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(Read this series from its beginning here.)
Turning the Other Cheek
I’ve written so much over the past decade about what these passages could have meant in the social political context of their day. In a ten-part series I wrote back in 2019 on self-affirming nonviolence, I address this section of Luke with more depth, context, and nuance. You can find the beginning of that series at A Primer on Self Affirming, Nonviolence (Part 1).
I do not interpret these words of Jesus as encouraging oppressed or abused people to remain passive in suffering with those who are doing them harm. But to arrive at a life-giving interpretation we must read the passage in its cultural context.
Jesus’ culture strictly forbade the use of the left hand in interpersonal interactions. Since most people are right-handed, they only used their left hand for “unclean” tasks and even gesturing at another person with the left hand carried the penalty of exclusion and ten day’s penance (see Martínez, Florentino García, and Watson in The Dead Sea Scrolls Translated: the Qumran Texts in English , p. 11). Therefore, one would not hit someone’s right cheek with the left hand.
One would also never strike an equal on the right cheek. A blow between equals would always be delivered with a closed right fist to the left cheek of the other. The only natural way to land a blow with the right hand on someone’s right cheek was with a backhanded slap. This kind of blow was a show of insult from a superior to an inferior—master to slave, man to woman, adult to child, Roman to Jew—and it carried no penalty. But anyone who struck a social equal this way risked an exorbitant fine of up to 100 times the fine for common violence. Four zuz (a Jewish silver coin) was the fine for a blow to a social peer with a fist, but 400 zuz was the fine for backhanding them. Again, to strike someone you viewed as socially inferior to yourself with a backhanded slap was perfectly acceptable (see Goodman in Jews in a Graeco-Roman World , p. 189). A backhanded blow to the right cheek had the specific purpose of humiliating and dehumanizing the other.
What did Jesus command dehumanized people do? A retaliatory blow would only invite retribution and escalating violence. Instead, Jesus taught us to turn the other, left cheek so the supposed superior could strike correctly—as an equal. This would demonstrate that the supposed inferior refused to be humiliated, and the striker would have only two options: either a left-handed blow with the back of the hand, and its penalty, or a blow to the left cheek with a right fist, signifying equality. Since the first option was out of bounds culturally, and the second option would challenge the striker’s supposed superiority, the aggressor lost the power to dehumanize.
Jesus issued this teaching in the context of the Hebrew law. Many of the very poor had only two articles of clothing to their name, and the law allowed a creditor to take a poor person’s inner garment (chiton) or outer garment (himation) as a promise of future payment if they lacked means to pay a debt. However, the wealthy creditor had to return the garment each evening for the owner to sleep in:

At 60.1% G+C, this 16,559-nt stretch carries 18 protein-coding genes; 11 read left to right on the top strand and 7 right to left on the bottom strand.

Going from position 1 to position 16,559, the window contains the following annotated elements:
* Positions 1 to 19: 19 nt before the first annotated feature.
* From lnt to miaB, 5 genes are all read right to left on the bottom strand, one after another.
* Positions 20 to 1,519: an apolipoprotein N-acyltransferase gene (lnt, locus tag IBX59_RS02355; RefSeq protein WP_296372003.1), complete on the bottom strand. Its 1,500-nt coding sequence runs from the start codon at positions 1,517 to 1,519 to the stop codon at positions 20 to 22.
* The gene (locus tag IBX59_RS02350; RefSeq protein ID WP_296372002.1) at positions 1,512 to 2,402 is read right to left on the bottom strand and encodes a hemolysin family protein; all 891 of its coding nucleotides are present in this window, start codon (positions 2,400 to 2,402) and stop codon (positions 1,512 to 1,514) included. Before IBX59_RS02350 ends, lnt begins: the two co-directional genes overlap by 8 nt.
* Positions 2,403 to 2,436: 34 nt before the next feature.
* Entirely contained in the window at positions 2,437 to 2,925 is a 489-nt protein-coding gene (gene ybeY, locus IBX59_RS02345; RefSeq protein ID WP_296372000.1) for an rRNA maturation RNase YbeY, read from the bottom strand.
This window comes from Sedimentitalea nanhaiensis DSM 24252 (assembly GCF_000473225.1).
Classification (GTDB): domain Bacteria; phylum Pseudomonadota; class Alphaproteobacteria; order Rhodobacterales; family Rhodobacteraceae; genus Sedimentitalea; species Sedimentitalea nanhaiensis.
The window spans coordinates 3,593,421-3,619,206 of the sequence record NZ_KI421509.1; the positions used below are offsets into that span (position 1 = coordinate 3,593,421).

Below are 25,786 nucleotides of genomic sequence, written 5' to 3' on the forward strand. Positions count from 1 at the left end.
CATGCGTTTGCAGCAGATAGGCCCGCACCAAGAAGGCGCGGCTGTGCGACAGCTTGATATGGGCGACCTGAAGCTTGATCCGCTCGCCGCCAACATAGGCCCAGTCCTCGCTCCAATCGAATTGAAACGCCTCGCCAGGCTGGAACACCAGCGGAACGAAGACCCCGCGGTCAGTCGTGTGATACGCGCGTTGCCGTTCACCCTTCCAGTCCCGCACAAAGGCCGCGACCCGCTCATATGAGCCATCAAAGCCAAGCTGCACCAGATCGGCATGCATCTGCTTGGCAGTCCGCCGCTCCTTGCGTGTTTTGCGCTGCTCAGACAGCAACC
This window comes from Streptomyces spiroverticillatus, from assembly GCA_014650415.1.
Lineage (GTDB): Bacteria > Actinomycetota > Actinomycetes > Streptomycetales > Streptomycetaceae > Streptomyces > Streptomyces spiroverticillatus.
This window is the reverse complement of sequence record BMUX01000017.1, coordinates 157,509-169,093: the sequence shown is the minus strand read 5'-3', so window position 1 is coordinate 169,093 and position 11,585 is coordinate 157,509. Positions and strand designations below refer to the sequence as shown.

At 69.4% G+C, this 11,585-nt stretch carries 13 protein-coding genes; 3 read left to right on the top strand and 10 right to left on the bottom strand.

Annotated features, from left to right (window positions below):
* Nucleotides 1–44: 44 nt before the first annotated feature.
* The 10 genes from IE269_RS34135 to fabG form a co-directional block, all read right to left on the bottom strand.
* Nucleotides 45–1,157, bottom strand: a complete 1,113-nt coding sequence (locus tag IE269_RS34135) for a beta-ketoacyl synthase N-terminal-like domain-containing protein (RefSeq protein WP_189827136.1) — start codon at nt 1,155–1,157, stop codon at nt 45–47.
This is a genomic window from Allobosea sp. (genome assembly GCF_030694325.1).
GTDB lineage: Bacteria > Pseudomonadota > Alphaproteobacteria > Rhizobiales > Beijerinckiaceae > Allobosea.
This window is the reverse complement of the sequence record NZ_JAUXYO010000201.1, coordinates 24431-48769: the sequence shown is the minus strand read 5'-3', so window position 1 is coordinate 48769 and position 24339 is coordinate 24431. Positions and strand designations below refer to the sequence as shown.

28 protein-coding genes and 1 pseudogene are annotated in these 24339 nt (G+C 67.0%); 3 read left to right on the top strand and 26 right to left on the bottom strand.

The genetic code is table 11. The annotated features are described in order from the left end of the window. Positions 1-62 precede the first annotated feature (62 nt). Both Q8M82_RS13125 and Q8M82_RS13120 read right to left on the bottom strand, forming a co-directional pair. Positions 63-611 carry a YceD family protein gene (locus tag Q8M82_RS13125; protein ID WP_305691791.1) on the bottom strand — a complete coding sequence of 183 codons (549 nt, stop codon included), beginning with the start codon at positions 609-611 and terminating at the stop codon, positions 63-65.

“If you lend money to one of my people among you who is needy, do not treat it like a business deal; charge no interest. If you take your neighbor’s cloak as a pledge, return it by sunset, because that cloak is the only covering your neighbor has. What else can they sleep in? When they cry out to me, I will hear, for I am compassionate.” (Exodus 22:25–27)
“When you make a loan of any kind to your neighbor, do not go into their house to get what is offered to you as a pledge. Stay outside and let the neighbor to whom you are making the loan bring the pledge out to you. If the neighbor is poor, do not go to sleep with their pledge in your possession. Return their cloak by sunset so that your neighbor may sleep in it. Then they will thank you, and it will be regarded as a righteous act in the sight of the LORD your God.” (Deuteronomy 24:10–13)
“Do not deprive the foreigner or the fatherless of justice, or take the cloak of the widow as a pledge.” (Deuteronomy 24:17).
In that society, before the invention of modern underwear, it was more shameful to see someone’s nakedness than to be naked. Remember Noah’s son Ham?
“Ham, the father of Canaan, saw his father naked and told his two brothers outside. But Shem and Japheth took a garment and laid it across their shoulders; then they walked in backward and covered their father’s naked body. Their faces were turned the other way so that they would not see their father naked.” (Genesis 9:22-23)
Because of this context, a debtor stripping off one cloak or the other in public court would turn the moral tables on their creditor and put the poor person in control of the moment. Compare Matthew 5:40 and Luke 6:29: “If anyone wants to sue you and take your shirt [chiton], hand over your coat [himation] as well” (Matthew 5:40). “If someone takes your coat [himation], do not withhold your shirt [chiton] from them” (Luke 6:29).
A debtor exposing their body would also expose the exploitative system and shame the wealthy and powerful person who took their last valuable object from them. Jesus was endorsing public nudity as a valid form of nonviolent protest or resistance: Jesus recommended nakedness in protest over returning violence with more violence.
(Read Part 3)